Of course there's also a great mystery too.

I have no particular recommendation, some regard it as some of the best literature about the middle ages, some have nastier opinions. Personally I found it entertaining, if a bit slow at first (but which good book isn't?) and I found all the long dialogues, however contradictory to modern beliefs, to be fascinating.
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on January 24, 2014
Name of the Rose by Umberto Eco, is a murder mystery set in the 14th Italy. A very gripping plot right from the first page there is something very eerie about monks and murders and that’s what keeps the story interesting until the very end. The plot is quite intriguing. Brother William of Baskerville, a Franciscan friar travels to a Benedictine Monastery in Italy to attend a theological discussion along with his novice Adso. Adso, the narrator of this story chronicles the death and the resultant events that happen thereafter.

The abbot of the monastery welcomes his guests warmly but he is worried about the recent death of his illustrator and its implications on the theological debate for which many esteemed guests would soon descend upon his abbey . He requests William to intercede and investigate the matter. William sets to work along with his faithful novice.

The story takes us right into the life of a monastery and the daily activities of the monks. It also gives us a rich description about the management of ancient libraries, ways by which manuscripts were procured, copied and preserved. Various chapters of this tale are full of theological discussions and questions that are quite insightful and interesting. For example, there is a whole chapter devoted to the question of whether Jesus laughed or not and whether it is advisable for man to do the same. References to this sort of debate brings home the fact that faith was an all consuming factor that governed every aspect of man’s life during this period.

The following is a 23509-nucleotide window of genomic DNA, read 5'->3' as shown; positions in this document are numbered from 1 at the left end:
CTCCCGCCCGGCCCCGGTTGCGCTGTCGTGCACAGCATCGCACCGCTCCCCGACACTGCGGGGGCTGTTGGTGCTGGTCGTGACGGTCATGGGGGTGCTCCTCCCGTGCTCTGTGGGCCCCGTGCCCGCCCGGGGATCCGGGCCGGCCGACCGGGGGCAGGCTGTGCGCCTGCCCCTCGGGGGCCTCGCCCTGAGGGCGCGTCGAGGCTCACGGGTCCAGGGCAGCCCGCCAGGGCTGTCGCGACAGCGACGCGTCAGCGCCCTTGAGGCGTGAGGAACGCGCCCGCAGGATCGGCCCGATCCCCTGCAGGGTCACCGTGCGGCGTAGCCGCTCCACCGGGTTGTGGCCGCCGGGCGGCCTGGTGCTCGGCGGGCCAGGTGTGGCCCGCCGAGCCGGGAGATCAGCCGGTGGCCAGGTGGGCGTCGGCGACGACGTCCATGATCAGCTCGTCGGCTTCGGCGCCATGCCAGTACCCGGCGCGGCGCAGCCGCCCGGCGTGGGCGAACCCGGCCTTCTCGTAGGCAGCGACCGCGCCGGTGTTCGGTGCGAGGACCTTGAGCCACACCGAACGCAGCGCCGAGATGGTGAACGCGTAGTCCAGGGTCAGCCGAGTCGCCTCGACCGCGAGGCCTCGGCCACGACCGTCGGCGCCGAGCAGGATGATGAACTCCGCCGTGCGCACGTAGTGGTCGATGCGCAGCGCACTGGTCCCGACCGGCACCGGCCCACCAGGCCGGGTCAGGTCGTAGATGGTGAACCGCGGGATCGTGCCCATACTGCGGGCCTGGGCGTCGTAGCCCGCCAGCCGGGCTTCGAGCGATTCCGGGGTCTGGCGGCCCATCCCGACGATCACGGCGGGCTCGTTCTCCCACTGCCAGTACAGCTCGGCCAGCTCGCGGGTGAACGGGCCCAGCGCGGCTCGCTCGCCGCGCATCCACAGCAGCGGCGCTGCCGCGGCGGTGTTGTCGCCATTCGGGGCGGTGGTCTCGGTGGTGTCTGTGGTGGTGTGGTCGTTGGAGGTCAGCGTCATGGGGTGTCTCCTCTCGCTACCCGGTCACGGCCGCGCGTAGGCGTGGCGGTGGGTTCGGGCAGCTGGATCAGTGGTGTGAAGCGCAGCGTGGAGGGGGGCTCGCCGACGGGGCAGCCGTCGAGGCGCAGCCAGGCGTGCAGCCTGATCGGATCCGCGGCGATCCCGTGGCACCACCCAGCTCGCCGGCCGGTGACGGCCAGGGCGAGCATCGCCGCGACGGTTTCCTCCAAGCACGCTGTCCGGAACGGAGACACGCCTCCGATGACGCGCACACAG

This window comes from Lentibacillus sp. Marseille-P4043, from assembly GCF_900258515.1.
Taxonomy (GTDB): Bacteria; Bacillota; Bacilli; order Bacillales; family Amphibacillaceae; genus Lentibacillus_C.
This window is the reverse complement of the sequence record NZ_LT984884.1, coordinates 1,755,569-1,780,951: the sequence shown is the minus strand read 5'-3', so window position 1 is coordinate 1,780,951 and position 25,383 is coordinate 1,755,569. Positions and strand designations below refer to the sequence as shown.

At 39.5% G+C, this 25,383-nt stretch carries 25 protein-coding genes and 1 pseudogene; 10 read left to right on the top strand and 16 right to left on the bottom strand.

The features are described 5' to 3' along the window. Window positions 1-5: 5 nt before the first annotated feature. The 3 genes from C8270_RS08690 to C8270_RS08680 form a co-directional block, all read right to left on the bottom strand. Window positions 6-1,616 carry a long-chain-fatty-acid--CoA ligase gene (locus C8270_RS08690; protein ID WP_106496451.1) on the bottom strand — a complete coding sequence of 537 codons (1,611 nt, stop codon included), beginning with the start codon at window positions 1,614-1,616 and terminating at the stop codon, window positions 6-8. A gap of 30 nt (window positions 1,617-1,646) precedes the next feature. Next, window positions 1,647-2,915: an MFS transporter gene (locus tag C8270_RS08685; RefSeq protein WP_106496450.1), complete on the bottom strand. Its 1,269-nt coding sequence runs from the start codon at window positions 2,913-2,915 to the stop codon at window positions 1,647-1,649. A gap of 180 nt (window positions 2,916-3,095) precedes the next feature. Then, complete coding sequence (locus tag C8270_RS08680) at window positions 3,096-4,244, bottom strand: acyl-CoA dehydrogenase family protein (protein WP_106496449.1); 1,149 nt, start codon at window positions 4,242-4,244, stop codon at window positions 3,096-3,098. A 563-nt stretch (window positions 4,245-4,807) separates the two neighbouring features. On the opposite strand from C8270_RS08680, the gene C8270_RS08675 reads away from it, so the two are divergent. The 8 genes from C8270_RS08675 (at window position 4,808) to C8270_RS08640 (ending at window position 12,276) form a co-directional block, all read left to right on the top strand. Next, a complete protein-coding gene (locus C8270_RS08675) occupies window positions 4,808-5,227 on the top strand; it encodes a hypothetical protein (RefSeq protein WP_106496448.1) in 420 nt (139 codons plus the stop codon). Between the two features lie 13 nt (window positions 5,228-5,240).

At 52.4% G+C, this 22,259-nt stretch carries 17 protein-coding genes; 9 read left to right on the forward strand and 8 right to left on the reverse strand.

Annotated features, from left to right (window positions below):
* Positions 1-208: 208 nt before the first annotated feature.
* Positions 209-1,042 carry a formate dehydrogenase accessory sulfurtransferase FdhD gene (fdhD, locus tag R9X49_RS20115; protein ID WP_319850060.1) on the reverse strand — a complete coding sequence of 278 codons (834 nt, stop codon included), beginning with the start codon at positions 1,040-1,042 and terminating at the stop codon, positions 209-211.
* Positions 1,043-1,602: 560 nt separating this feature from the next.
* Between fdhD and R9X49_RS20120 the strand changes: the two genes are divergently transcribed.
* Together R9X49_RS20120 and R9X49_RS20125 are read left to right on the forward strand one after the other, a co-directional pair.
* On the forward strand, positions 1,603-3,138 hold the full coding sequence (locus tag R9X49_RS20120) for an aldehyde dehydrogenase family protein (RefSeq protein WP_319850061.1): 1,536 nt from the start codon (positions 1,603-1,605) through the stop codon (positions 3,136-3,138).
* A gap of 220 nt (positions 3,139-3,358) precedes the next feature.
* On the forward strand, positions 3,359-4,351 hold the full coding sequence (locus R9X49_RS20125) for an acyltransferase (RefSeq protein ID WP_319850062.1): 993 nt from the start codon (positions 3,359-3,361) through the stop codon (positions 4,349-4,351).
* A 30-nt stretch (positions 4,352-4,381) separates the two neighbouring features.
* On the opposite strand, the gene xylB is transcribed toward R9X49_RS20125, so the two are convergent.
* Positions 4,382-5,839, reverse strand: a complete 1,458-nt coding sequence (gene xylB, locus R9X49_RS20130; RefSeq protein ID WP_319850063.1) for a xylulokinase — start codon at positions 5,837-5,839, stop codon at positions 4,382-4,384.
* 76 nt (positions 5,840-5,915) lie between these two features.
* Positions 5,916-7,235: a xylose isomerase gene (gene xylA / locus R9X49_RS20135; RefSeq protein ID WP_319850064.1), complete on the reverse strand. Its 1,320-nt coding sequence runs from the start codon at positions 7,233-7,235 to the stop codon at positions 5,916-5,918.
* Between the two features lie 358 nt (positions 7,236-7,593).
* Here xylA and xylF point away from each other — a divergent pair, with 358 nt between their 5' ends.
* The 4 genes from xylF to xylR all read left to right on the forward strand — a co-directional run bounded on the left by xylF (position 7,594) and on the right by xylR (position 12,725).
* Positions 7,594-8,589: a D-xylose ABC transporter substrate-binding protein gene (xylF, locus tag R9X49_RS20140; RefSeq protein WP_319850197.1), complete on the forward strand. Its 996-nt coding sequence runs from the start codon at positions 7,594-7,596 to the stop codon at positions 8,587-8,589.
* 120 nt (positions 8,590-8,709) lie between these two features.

Umberto also gives very detailed descriptions and history about the various sects and intersects within the catholic faith. And it is also quite scary to read about how easy it was to denounce someone to be heretic in those days.

William’s investigations lead him to believe that the clue to the murders lie in the secret library that the abbey is guarding most zealously. After many blind turns, William manages to secure entry into the library’s most secret passages to discover that it is a labyrinth designed to protect many treasures of knowledge. William’s investigations are hindered by an old enemy, an inquisitor who comes to the abbey for the debate and denounces two monks as heretics. But that does not stop the killings. As William races to find the answers to many of his eluding questions, Adso experiences many strange things. He falls in love with a peasant girl who later gets denounced as a heretic. The rumblings of his heart and the limitations laid upon him by his order makes his dilemma very poignant